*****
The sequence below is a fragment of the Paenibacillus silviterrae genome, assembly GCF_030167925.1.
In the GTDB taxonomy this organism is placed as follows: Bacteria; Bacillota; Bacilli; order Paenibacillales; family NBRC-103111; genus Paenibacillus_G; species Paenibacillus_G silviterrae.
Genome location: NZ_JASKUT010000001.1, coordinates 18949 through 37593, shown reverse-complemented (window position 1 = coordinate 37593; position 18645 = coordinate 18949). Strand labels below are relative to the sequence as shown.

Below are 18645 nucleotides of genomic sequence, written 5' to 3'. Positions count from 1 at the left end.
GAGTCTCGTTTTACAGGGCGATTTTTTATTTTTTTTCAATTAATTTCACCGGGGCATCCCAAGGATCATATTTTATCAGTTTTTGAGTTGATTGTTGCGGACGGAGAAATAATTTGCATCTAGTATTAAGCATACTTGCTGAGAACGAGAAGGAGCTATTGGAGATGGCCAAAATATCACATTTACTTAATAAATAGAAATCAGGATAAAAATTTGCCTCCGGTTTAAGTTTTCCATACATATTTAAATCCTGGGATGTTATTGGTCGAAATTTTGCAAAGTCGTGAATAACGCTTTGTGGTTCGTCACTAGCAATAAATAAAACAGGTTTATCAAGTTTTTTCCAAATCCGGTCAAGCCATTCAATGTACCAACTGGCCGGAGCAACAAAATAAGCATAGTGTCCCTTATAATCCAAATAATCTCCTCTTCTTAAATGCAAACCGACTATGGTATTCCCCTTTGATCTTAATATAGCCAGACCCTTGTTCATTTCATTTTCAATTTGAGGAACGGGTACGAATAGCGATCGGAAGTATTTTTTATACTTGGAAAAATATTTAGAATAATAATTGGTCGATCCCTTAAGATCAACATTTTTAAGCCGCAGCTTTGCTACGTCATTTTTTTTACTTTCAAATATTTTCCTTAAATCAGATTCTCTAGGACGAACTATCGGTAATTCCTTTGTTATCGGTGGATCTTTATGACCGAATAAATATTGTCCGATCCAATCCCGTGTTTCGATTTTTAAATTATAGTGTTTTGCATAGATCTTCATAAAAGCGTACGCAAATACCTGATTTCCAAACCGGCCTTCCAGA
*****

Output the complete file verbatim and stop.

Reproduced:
The sequence below is a fragment of the Paenibacillus silviterrae genome, assembly GCF_030167925.1.
In the GTDB taxonomy this organism is placed as follows: Bacteria; Bacillota; Bacilli; order Paenibacillales; family NBRC-103111; genus Paenibacillus_G; species Paenibacillus_G silviterrae.
Genome location: NZ_JASKUT010000001.1, coordinates 18949 through 37593, shown reverse-complemented (window position 1 = coordinate 37593; position 18645 = coordinate 18949). Strand labels below are relative to the sequence as shown.

Below are 18645 nucleotides of genomic sequence, written 5' to 3'. Positions count from 1 at the left end.
GAGTCTCGTTTTACAGGGCGATTTTTTATTTTTTTTCAATTAATTTCACCGGGGCATCCCAAGGATCATATTTTATCAGTTTTTGAGTTGATTGTTGCGGACGGAGAAATAATTTGCATCTAGTATTAAGCATACTTGCTGAGAACGAGAAGGAGCTATTGGAGATGGCCAAAATATCACATTTACTTAATAAATAGAAATCAGGATAAAAATTTGCCTCCGGTTTAAGTTTTCCATACATATTTAAATCCTGGGATGTTATTGGTCGAAATTTTGCAAAGTCGTGAATAACGCTTTGTGGTTCGTCACTAGCAATAAATAAAACAGGTTTATCAAGTTTTTTCCAAATCCGGTCAAGCCATTCAATGTACCAACTGGCCGGAGCAACAAAATAAGCATAGTGTCCCTTATAATCCAAATAATCTCCTCTTCTTAAATGCAAACCGACTATGGTATTCCCCTTTGATCTTAATATAGCCAGACCCTTGTTCATTTCATTTTCAATTTGAGGAACGGGTACGAATAGCGATCGGAAGTATTTTTTATACTTGGAAAAATATTTAGAATAATAATTGGTCGATCCCTTAAGATCAACATTTTTAAGCCGCAGCTTTGCTACGTCATTTTTTTTACTTTCAAATATTTTCCTTAAATCAGATTCTCTAGGACGAACTATCGGTAATTCCTTTGTTATCGGTGGATCTTTATGACCGAATAAATATTGTCCGATCCAATCCCGTGTTTCGATTTTTAAATTATAGTGTTTTGCATAGATCTTCATAAAAGCGTACGCAAATACCTGATTTCCAAACCGGCCTTCCAGA